Paging Dr. Dog! Another Weapon in the Battle Against COVID-19

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Image courtesy of flickr.com

We often see them in airports, sniffing around for drugs and other questionable substances. Now, it seems, dogs are being trained to use their powerful sniffers (aka snouts) to detect the coronavirus.

How do they do it? First, let’s look at the dog’s olfactory advantage for this work. Humans have a mere six million smell receptors; dogs have as many as 300 million.

Dogs trained in scent detection can discern low levels of what are called volatile organic compounds (VOCs) that are found in human blood, breath, urine, and saliva and have been associated with a number of diseases. I hope to write more about these fabulous pups and their detection of other diseases in the near future.

As to our urgent international need, here’s a sampling of some ongoing studies:

In the UK

They’re actually engaged right now in what might be considered the first step toward an airport version of a clinical trial.

There are six dogs, aptly called “The Super Six,” a combo of labrador retrievers and cocker spaniels. The premise is that the dogs will be able to detect the scent of the disease on asymptomatic travelers.

So our future may include appearing at the airport, suitcases ready, passports in hand, and then a cold little nose says, in effect, “No trip for you, buddy! You’re outta here!”

But as a dog worshipper, I can’t think of a happier way to help bring a worldwide pandemic under control.

This effort is backed by the UK government, which has donated funds to a research team from the London School of Hygiene and Tropical Medicine, in collaboration with Durham University and a charity named Medical Detection Dogs.

And the head of the research team, Professor James Logan, who also heads the department of disease control at the London School of Hygiene and Tropical Medicine, expresses optimism.

He observed in an interview with cnn.com that this work evolved from earlier research findings that people infected with malaria have a specific body odor—and “dogs can be trained to detect that with very high accuracy.”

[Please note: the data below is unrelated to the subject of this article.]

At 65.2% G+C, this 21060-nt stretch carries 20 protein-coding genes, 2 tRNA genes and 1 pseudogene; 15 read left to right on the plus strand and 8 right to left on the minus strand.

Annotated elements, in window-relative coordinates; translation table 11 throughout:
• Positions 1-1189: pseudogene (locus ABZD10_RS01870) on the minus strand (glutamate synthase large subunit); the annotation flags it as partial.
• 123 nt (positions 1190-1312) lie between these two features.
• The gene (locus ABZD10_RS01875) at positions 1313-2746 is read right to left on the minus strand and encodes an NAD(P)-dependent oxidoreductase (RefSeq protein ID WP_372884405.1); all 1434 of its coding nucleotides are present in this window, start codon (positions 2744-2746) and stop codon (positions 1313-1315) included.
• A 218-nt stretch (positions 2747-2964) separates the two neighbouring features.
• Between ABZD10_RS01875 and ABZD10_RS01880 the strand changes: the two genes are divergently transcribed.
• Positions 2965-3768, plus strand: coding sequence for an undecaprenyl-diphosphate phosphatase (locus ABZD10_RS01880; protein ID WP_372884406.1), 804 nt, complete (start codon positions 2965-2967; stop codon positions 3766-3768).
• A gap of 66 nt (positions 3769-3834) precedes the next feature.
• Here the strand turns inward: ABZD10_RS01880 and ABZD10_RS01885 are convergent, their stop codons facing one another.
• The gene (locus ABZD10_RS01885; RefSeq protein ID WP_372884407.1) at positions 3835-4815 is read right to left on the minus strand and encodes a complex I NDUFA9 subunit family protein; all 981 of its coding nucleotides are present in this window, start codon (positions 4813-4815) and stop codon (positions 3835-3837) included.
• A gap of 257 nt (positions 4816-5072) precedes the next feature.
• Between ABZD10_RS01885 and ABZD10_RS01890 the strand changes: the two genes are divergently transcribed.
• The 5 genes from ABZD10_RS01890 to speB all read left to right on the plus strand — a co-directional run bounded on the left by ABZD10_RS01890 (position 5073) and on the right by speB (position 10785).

The training involves dogs’ sniffing face masks and/or nylon socks worn by both individuals who have tested positive for COVID-19 and those who haven’t.

Why nylon socks? Professor Steve Lindsay, a public health entomologist at the university, acknowledges that it’s a “bit strange,” but their experiences have shown them it’s “a really good way of collecting odors from people and it’s such an easy way to do it.”

In the US (Two Studies) [NOTE: SEE CLARIFICATION BELOW]

Similar research is being done at the University of Pennsylvania’s School of Veterinary Medicine (Penn Vet). Same premise: uncover asymptomatic patients, who are most likely to spread the disease. Also: focus on screening in specifically challenging environments for testing, such as hospitals or businesses.

In the Penn Vet study, which began with eight dogs, the dogs were first given saliva and urine samples from COVID-19 positive patients in a lab-oratory (spelled out and hyphenated to avoid confusion with this post’s stars!). Then they were given negative samples.

The researchers plan to begin testing the trained dogs with live humans in July. They’ll test both sensitivity—the ability to correctly identify those who have the disease (true positive rate)—and specificity—the ability to correctly identify those who don’t have the disease (true negative rate).

Cynthia Otto, DVM, PhD, professor of Working Dog Sciences and Sports Medicine and director of the Penn Vet Working Dog Center, is leading a multidisciplinary group across the University.

According to Otto:

“The potential impact of these dogs and their capacity to detect COVID-19 could be substantial. This study will harness the dog’s extraordinary ability to support the nation’s COVID-19 surveillance systems, with the goal of reducing community spread.”

Another study, at Cold Spring Harbor Laboratory in New York State, bears the names of numerous authors. Involving 198 samples of axillary (armpit) sweat collected from various hospitals, the study was conducted with 18 dogs on three sites. It took the dogs between one and four hours to learn to recognize the odor and then four to ten hours to detect positive samples.

In a subset to demonstrate proof-of-concept, the researchers focused on eight dogs that had previously been trained to detect explosives or colon cancer and had now expanded their doggie resumes with this new specialty.

Their task was to pick out the positive sample from among negative or mock (made up) samples. After 368 trials, here are their percentages: four dogs scored 100%; one achieved 83%; another 84%; another 90%, and the eighth dog 94%.

All those percentages were deemed significantly different from what would occur by chance.

Thus,

“We conclude that there is a very high evidence that the armpits sweat odor of COVID-19+ persons is different, and that dogs can detect a person infected by the SARS-CoV-2 virus.”

Perhaps, theorizes Annie the English major, that also means that armpit sweat can be added to the bodily substances cited earlier that contain volatile organic compounds.

And in Finland

This article’s title appeals to my weakness for bad puns: “The Finnish COVID dogs’ nose knows!”

At the University of Helsinki, researchers from the veterinary and human medicine faculties are working together. The first dogs have successfully differentiated between the urine samples of patients that have COVID-19 and those that don’t.